A 36-year-old Mpumalanga taxi driver who viciously attacked and raped a series of women, killing one of them and leaving three others for dead, has been referred for mental observation.
Acting Judge Louis Vorster referred serial rapist and killer Thulani Happy Dhlakute for mental observation.
This was after the prosecution had asked the court to consider declaring the accused a dangerous criminal and sentencing him to an indefinite period of imprisonment.
He was out on parole after serving four years of a 40-year sentence for raping two women when he attacked his second round of victims in November 2013.
His spree of violence and rape continued until one brave victim pointed him out to police more than a year later.
Vorster, in the North Gauteng High Court, convicted Dhlakute on 28 charges, including murdering Sikulile Sibande near Langlaagte outside Soweto, Johannesburg, in 2014.
Dhlakute had given Sibande a lift to Hillbrow, but then took her to Langlaagte where he tied her hands behind her back, raped and strangled her to death with her own shoelaces before leaving her half-naked in the veld, where
her partly decomposed body was found three days later.
He was also convicted on three counts of attempted murder, 12 of rape, nine of robbery with aggravating circumstances and two of theft. One of his victims was hit over the head with an iron, leaving her so weak that she had to sleep in the veld that night.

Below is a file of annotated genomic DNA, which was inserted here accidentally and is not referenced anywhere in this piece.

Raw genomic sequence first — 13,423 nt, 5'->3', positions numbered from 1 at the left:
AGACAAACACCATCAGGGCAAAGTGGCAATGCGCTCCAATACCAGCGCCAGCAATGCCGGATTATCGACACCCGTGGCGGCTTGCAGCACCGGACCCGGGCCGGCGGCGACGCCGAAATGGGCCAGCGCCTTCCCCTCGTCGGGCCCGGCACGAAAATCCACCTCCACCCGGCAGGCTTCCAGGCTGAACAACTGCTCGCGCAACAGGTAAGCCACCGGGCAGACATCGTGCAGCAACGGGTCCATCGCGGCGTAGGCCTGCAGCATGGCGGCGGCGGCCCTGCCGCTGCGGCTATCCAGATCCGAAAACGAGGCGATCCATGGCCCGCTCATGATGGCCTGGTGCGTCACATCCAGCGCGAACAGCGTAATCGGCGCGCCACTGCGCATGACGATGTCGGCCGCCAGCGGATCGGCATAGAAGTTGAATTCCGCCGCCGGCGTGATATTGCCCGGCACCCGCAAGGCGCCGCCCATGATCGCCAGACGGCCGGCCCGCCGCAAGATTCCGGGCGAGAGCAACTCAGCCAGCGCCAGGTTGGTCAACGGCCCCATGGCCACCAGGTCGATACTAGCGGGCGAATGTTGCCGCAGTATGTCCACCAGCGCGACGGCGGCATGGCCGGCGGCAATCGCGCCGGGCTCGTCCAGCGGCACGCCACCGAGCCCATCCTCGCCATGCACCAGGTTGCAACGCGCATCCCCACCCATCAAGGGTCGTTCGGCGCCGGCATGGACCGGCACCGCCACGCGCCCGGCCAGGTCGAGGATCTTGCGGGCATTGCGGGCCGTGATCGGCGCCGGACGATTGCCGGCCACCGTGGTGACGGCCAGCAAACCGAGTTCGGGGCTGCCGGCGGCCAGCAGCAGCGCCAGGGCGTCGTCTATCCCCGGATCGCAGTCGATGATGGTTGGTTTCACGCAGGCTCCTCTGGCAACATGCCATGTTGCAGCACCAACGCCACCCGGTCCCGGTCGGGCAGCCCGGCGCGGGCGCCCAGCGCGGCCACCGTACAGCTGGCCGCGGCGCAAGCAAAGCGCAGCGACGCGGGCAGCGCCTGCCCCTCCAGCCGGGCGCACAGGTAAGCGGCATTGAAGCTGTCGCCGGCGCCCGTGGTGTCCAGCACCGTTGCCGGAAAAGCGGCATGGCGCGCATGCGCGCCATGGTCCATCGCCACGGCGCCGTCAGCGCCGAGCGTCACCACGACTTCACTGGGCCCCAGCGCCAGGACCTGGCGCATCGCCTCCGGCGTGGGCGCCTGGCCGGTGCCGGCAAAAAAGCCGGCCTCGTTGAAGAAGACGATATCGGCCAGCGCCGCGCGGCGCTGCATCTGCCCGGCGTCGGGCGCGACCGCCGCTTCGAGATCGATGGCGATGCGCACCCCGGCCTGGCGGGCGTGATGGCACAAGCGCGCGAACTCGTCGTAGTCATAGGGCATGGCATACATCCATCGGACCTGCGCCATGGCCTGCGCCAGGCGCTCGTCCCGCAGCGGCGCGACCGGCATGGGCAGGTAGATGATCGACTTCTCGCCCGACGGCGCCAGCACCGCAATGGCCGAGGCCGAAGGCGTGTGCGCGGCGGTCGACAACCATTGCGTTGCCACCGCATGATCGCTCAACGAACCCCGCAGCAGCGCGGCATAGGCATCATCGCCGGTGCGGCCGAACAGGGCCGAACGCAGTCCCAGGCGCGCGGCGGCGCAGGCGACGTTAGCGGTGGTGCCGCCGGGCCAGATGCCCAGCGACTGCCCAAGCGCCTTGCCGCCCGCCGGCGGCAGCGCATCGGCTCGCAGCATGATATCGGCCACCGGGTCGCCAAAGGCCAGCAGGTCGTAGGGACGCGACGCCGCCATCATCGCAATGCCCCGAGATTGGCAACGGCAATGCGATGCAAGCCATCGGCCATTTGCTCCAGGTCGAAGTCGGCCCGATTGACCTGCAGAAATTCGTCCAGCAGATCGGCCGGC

Another woman was strangled until her eyes bulged, her tongue was pushed out and she lost consciousness.
A third woman was strangled and then dragged by her neck behind his taxi for 165m until she lost consciousness.
His victims were taken to deserted spots after getting into his taxi. They were tied up, robbed and their faces covered before being raped and often sodomised. He had also cleared out some of the women’s bank accounts.
One of his victims was a young girl aged 11 who knew him. He raped her after entering her aunt’s house and tying a towel around her neck. Two of his victims were so terrified that they jumped from a moving vehicle and were injured as a result.
The prosecution argued Dhlakute’s level of violence had increased and the frequency of the attacks shortened as time went by, showing he was out of control and unpredictable.
The trial was provisionally postponed until next month.